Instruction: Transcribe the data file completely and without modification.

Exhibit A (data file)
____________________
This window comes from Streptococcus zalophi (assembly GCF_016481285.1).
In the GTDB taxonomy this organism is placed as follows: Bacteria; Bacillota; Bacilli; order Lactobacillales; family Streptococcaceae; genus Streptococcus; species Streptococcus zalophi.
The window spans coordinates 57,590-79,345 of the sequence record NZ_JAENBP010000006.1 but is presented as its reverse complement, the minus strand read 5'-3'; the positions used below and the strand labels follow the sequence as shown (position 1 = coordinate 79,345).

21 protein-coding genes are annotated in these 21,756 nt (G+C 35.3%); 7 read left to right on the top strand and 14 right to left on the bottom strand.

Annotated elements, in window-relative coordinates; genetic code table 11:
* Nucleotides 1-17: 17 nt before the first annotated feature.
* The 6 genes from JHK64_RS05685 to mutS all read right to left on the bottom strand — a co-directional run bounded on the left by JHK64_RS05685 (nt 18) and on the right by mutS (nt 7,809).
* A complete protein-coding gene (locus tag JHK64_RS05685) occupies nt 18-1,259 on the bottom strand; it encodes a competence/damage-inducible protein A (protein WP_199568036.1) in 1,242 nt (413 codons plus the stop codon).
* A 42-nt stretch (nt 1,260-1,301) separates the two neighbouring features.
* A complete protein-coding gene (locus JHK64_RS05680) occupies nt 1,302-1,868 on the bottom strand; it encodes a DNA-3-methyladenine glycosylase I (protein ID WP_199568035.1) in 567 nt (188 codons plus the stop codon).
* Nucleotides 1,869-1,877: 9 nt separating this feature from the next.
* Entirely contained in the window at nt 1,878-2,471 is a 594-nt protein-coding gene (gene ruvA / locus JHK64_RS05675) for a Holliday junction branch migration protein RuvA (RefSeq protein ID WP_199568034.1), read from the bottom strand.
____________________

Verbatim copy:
This window comes from Streptococcus zalophi (assembly GCF_016481285.1).
In the GTDB taxonomy this organism is placed as follows: Bacteria; Bacillota; Bacilli; order Lactobacillales; family Streptococcaceae; genus Streptococcus; species Streptococcus zalophi.
The window spans coordinates 57,590-79,345 of the sequence record NZ_JAENBP010000006.1 but is presented as its reverse complement, the minus strand read 5'-3'; the positions used below and the strand labels follow the sequence as shown (position 1 = coordinate 79,345).

21 protein-coding genes are annotated in these 21,756 nt (G+C 35.3%); 7 read left to right on the top strand and 14 right to left on the bottom strand.

Annotated elements, in window-relative coordinates; genetic code table 11:
* Nucleotides 1-17: 17 nt before the first annotated feature.
* The 6 genes from JHK64_RS05685 to mutS all read right to left on the bottom strand — a co-directional run bounded on the left by JHK64_RS05685 (nt 18) and on the right by mutS (nt 7,809).
* A complete protein-coding gene (locus tag JHK64_RS05685) occupies nt 18-1,259 on the bottom strand; it encodes a competence/damage-inducible protein A (protein WP_199568036.1) in 1,242 nt (413 codons plus the stop codon).
* A 42-nt stretch (nt 1,260-1,301) separates the two neighbouring features.
* A complete protein-coding gene (locus JHK64_RS05680) occupies nt 1,302-1,868 on the bottom strand; it encodes a DNA-3-methyladenine glycosylase I (protein ID WP_199568035.1) in 567 nt (188 codons plus the stop codon).
* Nucleotides 1,869-1,877: 9 nt separating this feature from the next.
* Entirely contained in the window at nt 1,878-2,471 is a 594-nt protein-coding gene (gene ruvA / locus JHK64_RS05675) for a Holliday junction branch migration protein RuvA (RefSeq protein ID WP_199568034.1), read from the bottom strand.